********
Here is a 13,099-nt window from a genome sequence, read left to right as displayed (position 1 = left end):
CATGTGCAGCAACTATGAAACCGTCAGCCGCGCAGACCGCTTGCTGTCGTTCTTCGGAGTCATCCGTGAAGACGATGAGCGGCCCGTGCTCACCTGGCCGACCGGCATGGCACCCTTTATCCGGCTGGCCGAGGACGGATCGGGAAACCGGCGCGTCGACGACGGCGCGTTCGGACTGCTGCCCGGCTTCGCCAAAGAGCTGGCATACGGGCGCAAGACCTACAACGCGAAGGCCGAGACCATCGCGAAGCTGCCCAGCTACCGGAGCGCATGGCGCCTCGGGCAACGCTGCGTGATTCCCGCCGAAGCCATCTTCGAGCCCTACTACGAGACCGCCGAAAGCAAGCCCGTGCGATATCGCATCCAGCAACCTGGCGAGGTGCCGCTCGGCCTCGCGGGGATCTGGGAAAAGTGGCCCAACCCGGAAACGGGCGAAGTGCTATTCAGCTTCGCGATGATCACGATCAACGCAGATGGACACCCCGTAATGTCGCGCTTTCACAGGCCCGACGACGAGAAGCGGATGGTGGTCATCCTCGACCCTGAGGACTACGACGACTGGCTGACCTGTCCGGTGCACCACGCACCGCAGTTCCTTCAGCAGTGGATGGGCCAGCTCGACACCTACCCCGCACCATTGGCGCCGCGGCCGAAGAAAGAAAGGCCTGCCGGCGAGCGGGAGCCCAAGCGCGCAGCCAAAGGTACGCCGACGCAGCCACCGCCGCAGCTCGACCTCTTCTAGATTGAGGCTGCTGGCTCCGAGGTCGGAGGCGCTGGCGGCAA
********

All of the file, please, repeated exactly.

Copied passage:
Here is a 13,099-nt window from a genome sequence, read left to right as displayed (position 1 = left end):
CATGTGCAGCAACTATGAAACCGTCAGCCGCGCAGACCGCTTGCTGTCGTTCTTCGGAGTCATCCGTGAAGACGATGAGCGGCCCGTGCTCACCTGGCCGACCGGCATGGCACCCTTTATCCGGCTGGCCGAGGACGGATCGGGAAACCGGCGCGTCGACGACGGCGCGTTCGGACTGCTGCCCGGCTTCGCCAAAGAGCTGGCATACGGGCGCAAGACCTACAACGCGAAGGCCGAGACCATCGCGAAGCTGCCCAGCTACCGGAGCGCATGGCGCCTCGGGCAACGCTGCGTGATTCCCGCCGAAGCCATCTTCGAGCCCTACTACGAGACCGCCGAAAGCAAGCCCGTGCGATATCGCATCCAGCAACCTGGCGAGGTGCCGCTCGGCCTCGCGGGGATCTGGGAAAAGTGGCCCAACCCGGAAACGGGCGAAGTGCTATTCAGCTTCGCGATGATCACGATCAACGCAGATGGACACCCCGTAATGTCGCGCTTTCACAGGCCCGACGACGAGAAGCGGATGGTGGTCATCCTCGACCCTGAGGACTACGACGACTGGCTGACCTGTCCGGTGCACCACGCACCGCAGTTCCTTCAGCAGTGGATGGGCCAGCTCGACACCTACCCCGCACCATTGGCGCCGCGGCCGAAGAAAGAAAGGCCTGCCGGCGAGCGGGAGCCCAAGCGCGCAGCCAAAGGTACGCCGACGCAGCCACCGCCGCAGCTCGACCTCTTCTAGATTGAGGCTGCTGGCTCCGAGGTCGGAGGCGCTGGCGGCAA